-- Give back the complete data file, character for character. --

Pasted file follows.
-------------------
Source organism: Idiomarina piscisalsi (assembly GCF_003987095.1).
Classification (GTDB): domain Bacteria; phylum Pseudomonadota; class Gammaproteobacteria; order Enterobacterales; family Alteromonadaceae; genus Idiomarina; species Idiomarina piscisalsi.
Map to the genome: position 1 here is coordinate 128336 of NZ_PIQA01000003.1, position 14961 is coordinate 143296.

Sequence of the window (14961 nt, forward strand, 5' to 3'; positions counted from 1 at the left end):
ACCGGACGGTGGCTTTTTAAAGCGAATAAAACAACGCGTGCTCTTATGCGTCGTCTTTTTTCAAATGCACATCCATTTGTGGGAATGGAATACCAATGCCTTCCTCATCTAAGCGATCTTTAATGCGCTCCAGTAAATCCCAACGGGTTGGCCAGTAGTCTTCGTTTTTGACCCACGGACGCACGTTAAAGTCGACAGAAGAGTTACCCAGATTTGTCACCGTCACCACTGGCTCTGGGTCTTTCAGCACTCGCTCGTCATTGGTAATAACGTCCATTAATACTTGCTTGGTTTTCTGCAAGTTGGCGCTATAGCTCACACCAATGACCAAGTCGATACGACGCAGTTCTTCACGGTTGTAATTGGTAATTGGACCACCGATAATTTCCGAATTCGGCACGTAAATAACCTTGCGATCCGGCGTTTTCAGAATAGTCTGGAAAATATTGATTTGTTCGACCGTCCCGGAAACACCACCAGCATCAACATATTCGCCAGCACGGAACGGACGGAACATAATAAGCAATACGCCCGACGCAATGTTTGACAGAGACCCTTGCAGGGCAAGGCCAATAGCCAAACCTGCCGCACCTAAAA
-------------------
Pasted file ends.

Source organism: Idiomarina piscisalsi (assembly GCF_003987095.1).
Classification (GTDB): domain Bacteria; phylum Pseudomonadota; class Gammaproteobacteria; order Enterobacterales; family Alteromonadaceae; genus Idiomarina; species Idiomarina piscisalsi.
Map to the genome: position 1 here is coordinate 128336 of NZ_PIQA01000003.1, position 14961 is coordinate 143296.

Sequence of the window (14961 nt, forward strand, 5' to 3'; positions counted from 1 at the left end):
ACCGGACGGTGGCTTTTTAAAGCGAATAAAACAACGCGTGCTCTTATGCGTCGTCTTTTTTCAAATGCACATCCATTTGTGGGAATGGAATACCAATGCCTTCCTCATCTAAGCGATCTTTAATGCGCTCCAGTAAATCCCAACGGGTTGGCCAGTAGTCTTCGTTTTTGACCCACGGACGCACGTTAAAGTCGACAGAAGAGTTACCCAGATTTGTCACCGTCACCACTGGCTCTGGGTCTTTCAGCACTCGCTCGTCATTGGTAATAACGTCCATTAATACTTGCTTGGTTTTCTGCAAGTTGGCGCTATAGCTCACACCAATGACCAAGTCGATACGACGCAGTTCTTCACGGTTGTAATTGGTAATTGGACCACCGATAATTTCCGAATTCGGCACGTAAATAACCTTGCGATCCGGCGTTTTCAGAATAGTCTGGAAAATATTGATTTGTTCGACCGTCCCGGAAACACCACCAGCATCAACATATTCGCCAGCACGGAACGGACGGAACATAATAAGCAATACGCCCGACGCAATGTTTGACAGAGACCCTTGCAGGGCAAGGCCAATAGCCAAACCTGCCGCACCTAAAA